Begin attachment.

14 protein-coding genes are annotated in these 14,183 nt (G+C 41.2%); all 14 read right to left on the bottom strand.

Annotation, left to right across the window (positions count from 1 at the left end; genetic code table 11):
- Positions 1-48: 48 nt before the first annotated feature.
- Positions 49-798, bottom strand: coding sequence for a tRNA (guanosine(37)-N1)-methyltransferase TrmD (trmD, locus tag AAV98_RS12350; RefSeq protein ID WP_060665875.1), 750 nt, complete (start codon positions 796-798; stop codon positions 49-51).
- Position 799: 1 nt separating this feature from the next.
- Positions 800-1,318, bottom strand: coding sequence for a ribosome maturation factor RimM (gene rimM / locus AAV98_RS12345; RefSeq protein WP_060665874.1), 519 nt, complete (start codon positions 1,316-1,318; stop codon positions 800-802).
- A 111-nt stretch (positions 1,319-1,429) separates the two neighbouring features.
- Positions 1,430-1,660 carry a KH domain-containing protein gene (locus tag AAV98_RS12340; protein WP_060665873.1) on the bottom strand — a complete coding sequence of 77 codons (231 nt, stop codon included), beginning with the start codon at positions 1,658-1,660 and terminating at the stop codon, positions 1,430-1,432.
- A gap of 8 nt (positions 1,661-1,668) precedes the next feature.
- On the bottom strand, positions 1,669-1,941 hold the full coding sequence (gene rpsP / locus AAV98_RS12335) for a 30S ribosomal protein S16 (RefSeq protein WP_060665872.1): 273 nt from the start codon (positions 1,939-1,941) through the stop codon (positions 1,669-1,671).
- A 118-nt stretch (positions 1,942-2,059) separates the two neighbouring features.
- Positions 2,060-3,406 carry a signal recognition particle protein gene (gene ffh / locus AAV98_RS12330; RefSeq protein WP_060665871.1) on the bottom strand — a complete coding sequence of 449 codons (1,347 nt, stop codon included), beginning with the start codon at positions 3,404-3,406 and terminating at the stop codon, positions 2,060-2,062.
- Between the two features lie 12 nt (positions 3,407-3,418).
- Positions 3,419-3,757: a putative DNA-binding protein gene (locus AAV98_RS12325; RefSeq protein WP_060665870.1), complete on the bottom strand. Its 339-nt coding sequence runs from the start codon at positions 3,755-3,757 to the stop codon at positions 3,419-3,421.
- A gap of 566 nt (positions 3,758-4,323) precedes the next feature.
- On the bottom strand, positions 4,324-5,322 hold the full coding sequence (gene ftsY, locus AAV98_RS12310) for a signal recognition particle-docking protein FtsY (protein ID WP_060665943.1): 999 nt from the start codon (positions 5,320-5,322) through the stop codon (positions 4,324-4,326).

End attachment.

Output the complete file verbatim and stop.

14 protein-coding genes are annotated in these 14,183 nt (G+C 41.2%); all 14 read right to left on the bottom strand.

Annotation, left to right across the window (positions count from 1 at the left end; genetic code table 11):
- Positions 1-48: 48 nt before the first annotated feature.
- Positions 49-798, bottom strand: coding sequence for a tRNA (guanosine(37)-N1)-methyltransferase TrmD (trmD, locus tag AAV98_RS12350; RefSeq protein ID WP_060665875.1), 750 nt, complete (start codon positions 796-798; stop codon positions 49-51).
- Position 799: 1 nt separating this feature from the next.
- Positions 800-1,318, bottom strand: coding sequence for a ribosome maturation factor RimM (gene rimM / locus AAV98_RS12345; RefSeq protein WP_060665874.1), 519 nt, complete (start codon positions 1,316-1,318; stop codon positions 800-802).
- A 111-nt stretch (positions 1,319-1,429) separates the two neighbouring features.
- Positions 1,430-1,660 carry a KH domain-containing protein gene (locus tag AAV98_RS12340; protein WP_060665873.1) on the bottom strand — a complete coding sequence of 77 codons (231 nt, stop codon included), beginning with the start codon at positions 1,658-1,660 and terminating at the stop codon, positions 1,430-1,432.
- A gap of 8 nt (positions 1,661-1,668) precedes the next feature.
- On the bottom strand, positions 1,669-1,941 hold the full coding sequence (gene rpsP / locus AAV98_RS12335) for a 30S ribosomal protein S16 (RefSeq protein WP_060665872.1): 273 nt from the start codon (positions 1,939-1,941) through the stop codon (positions 1,669-1,671).
- A 118-nt stretch (positions 1,942-2,059) separates the two neighbouring features.
- Positions 2,060-3,406 carry a signal recognition particle protein gene (gene ffh / locus AAV98_RS12330; RefSeq protein WP_060665871.1) on the bottom strand — a complete coding sequence of 449 codons (1,347 nt, stop codon included), beginning with the start codon at positions 3,404-3,406 and terminating at the stop codon, positions 2,060-2,062.
- Between the two features lie 12 nt (positions 3,407-3,418).
- Positions 3,419-3,757: a putative DNA-binding protein gene (locus AAV98_RS12325; RefSeq protein WP_060665870.1), complete on the bottom strand. Its 339-nt coding sequence runs from the start codon at positions 3,755-3,757 to the stop codon at positions 3,419-3,421.
- A gap of 566 nt (positions 3,758-4,323) precedes the next feature.
- On the bottom strand, positions 4,324-5,322 hold the full coding sequence (gene ftsY, locus AAV98_RS12310) for a signal recognition particle-docking protein FtsY (protein ID WP_060665943.1): 999 nt from the start codon (positions 5,320-5,322) through the stop codon (positions 4,324-4,326).